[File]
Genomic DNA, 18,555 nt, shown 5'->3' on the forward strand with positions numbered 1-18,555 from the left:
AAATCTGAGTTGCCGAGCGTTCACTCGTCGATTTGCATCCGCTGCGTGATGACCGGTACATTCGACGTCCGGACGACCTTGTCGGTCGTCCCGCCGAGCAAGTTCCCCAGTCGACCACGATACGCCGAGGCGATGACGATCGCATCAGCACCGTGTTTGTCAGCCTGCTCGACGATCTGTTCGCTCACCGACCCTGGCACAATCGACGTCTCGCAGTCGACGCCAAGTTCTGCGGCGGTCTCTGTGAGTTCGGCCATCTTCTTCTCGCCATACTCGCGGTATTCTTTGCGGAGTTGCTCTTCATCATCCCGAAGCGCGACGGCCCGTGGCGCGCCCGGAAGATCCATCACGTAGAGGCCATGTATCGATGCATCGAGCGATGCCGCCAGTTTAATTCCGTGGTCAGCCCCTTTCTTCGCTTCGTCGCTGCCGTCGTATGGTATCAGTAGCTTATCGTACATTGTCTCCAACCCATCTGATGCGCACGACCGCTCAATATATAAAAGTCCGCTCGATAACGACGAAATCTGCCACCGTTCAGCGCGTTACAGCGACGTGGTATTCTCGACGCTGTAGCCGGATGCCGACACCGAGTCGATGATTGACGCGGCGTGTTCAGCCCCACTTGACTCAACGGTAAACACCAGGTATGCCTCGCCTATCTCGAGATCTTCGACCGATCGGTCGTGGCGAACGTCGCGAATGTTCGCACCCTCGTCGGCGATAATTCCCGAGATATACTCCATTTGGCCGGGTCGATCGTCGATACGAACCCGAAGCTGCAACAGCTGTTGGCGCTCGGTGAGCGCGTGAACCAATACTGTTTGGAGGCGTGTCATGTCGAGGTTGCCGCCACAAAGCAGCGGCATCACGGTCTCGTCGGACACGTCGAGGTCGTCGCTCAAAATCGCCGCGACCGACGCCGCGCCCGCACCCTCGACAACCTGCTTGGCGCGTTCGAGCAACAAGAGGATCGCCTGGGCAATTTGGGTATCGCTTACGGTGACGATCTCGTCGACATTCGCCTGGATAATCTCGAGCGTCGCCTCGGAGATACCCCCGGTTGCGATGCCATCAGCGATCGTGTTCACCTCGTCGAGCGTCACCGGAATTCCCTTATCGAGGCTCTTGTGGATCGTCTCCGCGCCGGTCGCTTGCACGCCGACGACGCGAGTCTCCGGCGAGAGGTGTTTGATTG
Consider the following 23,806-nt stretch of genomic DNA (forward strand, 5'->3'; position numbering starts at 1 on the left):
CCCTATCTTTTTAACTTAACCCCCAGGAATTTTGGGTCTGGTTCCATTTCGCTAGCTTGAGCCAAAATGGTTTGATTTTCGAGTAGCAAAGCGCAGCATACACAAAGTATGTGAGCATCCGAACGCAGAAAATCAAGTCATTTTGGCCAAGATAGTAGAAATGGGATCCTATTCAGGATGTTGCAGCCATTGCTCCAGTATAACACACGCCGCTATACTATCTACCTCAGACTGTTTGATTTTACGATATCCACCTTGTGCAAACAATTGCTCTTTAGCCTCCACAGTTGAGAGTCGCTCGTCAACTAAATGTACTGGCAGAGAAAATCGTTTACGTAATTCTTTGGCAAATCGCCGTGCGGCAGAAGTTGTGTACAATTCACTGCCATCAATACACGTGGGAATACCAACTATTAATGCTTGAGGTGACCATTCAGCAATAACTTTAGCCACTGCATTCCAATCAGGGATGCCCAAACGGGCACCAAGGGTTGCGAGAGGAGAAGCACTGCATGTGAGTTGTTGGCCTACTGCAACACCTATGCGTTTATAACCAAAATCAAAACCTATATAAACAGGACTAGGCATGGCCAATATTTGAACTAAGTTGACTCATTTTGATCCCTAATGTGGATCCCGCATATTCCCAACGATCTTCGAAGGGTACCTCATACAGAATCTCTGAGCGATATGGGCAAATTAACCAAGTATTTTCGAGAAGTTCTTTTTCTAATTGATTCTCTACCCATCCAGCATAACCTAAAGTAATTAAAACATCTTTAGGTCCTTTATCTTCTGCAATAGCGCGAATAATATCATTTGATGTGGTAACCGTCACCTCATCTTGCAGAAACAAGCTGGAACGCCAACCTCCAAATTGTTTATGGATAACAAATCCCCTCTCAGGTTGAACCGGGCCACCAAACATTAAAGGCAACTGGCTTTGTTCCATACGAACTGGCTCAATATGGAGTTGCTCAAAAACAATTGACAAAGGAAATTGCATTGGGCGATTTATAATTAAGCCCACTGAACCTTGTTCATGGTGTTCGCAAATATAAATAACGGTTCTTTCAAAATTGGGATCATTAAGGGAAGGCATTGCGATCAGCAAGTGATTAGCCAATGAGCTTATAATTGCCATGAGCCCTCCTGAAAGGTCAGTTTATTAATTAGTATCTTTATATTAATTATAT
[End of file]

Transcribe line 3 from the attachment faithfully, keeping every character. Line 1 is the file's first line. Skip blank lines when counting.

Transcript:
Consider the following 23,806-nt stretch of genomic DNA (forward strand, 5'->3'; position numbering starts at 1 on the left):